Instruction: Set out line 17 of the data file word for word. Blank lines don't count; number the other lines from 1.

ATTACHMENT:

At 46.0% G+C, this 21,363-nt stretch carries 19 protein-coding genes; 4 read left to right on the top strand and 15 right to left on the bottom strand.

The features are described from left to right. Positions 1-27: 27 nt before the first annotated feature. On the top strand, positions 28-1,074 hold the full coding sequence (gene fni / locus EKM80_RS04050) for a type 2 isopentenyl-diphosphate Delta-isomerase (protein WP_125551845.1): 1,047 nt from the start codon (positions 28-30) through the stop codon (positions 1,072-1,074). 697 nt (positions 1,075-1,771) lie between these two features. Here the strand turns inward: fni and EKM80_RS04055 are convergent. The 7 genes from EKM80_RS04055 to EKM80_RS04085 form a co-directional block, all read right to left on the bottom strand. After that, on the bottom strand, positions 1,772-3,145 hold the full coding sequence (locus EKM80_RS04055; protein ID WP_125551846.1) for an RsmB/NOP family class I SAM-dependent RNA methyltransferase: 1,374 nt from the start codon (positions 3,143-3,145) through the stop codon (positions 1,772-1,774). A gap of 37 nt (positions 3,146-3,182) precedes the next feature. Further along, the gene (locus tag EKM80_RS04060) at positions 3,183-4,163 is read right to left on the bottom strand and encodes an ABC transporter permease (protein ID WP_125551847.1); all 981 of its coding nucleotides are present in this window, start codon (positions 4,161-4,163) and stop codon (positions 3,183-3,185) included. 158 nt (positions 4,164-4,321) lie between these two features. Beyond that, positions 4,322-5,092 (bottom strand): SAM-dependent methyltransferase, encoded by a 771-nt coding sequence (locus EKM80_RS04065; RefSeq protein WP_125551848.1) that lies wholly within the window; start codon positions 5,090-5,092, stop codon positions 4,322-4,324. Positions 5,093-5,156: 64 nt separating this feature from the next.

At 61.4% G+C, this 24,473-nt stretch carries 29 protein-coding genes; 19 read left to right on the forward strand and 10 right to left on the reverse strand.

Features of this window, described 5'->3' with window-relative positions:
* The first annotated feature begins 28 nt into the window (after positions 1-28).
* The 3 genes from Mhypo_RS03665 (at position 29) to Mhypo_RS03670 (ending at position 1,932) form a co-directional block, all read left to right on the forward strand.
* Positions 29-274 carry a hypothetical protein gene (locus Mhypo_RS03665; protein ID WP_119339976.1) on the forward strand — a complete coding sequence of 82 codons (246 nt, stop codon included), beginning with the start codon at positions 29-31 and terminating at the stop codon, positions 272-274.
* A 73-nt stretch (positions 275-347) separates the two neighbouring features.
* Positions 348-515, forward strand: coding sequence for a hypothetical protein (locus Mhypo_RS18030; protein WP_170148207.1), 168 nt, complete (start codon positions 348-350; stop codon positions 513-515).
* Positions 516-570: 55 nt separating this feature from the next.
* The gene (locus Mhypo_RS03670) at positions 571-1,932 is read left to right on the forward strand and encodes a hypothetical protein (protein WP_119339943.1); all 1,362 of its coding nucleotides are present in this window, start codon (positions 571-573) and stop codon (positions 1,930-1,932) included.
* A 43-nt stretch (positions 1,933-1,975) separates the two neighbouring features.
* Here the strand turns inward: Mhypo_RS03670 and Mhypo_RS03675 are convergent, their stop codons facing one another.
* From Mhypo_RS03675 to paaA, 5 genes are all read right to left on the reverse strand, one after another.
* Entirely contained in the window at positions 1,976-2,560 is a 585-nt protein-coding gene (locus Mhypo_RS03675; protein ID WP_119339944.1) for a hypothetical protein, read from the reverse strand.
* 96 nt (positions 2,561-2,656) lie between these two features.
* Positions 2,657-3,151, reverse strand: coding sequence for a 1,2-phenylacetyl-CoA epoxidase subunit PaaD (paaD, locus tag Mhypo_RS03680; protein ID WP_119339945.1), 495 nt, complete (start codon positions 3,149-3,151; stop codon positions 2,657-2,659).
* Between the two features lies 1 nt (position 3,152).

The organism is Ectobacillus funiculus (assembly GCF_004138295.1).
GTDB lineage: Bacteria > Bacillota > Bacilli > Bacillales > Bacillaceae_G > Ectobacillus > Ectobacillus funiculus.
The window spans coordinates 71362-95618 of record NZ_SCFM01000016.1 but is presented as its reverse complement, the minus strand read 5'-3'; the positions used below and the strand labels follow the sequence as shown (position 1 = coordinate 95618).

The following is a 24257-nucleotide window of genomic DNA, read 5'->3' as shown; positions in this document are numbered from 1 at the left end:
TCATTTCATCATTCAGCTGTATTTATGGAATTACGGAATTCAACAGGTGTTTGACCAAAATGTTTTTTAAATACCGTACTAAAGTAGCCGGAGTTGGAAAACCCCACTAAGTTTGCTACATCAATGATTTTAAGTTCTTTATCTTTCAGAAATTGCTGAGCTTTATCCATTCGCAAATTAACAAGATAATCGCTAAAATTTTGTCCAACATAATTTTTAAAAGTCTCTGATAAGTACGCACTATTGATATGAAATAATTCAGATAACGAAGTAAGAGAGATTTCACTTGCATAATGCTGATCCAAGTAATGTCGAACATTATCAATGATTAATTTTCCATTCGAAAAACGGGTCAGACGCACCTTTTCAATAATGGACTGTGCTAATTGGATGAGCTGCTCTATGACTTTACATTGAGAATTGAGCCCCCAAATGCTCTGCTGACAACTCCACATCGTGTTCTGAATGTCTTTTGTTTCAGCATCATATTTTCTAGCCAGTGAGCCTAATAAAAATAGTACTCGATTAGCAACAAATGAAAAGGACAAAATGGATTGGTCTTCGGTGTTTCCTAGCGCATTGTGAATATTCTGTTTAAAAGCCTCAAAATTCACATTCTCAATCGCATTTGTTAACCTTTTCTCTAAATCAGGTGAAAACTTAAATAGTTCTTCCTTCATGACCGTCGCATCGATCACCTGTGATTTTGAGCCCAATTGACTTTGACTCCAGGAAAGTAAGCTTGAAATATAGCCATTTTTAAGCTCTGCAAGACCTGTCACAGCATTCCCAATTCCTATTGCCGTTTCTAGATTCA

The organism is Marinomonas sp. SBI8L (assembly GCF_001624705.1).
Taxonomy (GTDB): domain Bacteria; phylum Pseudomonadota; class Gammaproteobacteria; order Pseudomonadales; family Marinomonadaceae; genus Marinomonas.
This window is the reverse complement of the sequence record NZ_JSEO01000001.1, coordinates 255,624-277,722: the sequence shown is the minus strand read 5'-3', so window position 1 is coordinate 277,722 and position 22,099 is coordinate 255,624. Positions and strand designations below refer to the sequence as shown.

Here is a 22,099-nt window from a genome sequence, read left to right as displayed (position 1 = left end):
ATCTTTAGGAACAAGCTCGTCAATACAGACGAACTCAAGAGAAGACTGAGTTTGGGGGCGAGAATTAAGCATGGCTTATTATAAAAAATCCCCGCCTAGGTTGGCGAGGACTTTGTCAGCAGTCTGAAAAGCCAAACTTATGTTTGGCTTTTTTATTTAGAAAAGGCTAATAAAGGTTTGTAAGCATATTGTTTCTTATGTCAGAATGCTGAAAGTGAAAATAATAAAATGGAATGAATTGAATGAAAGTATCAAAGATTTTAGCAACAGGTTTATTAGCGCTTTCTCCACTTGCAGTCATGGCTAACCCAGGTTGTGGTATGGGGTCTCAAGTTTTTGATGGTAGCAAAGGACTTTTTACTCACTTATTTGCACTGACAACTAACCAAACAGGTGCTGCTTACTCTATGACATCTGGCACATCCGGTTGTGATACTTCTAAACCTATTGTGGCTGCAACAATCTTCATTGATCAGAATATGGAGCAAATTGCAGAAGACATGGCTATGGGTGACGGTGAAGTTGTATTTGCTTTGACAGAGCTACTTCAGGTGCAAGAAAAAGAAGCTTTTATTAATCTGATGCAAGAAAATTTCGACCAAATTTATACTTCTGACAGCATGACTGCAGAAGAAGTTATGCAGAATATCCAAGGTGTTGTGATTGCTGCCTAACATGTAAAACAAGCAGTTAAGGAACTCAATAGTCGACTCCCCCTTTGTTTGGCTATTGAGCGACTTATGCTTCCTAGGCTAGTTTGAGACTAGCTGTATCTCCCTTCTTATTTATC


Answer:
* Positions 2,657-3,151, reverse strand: coding sequence for a 1,2-phenylacetyl-CoA epoxidase subunit PaaD (paaD, locus tag Mhypo_RS03680; protein ID WP_119339945.1), 495 nt, complete (start codon positions 3,149-3,151; stop codon positions 2,657-2,659).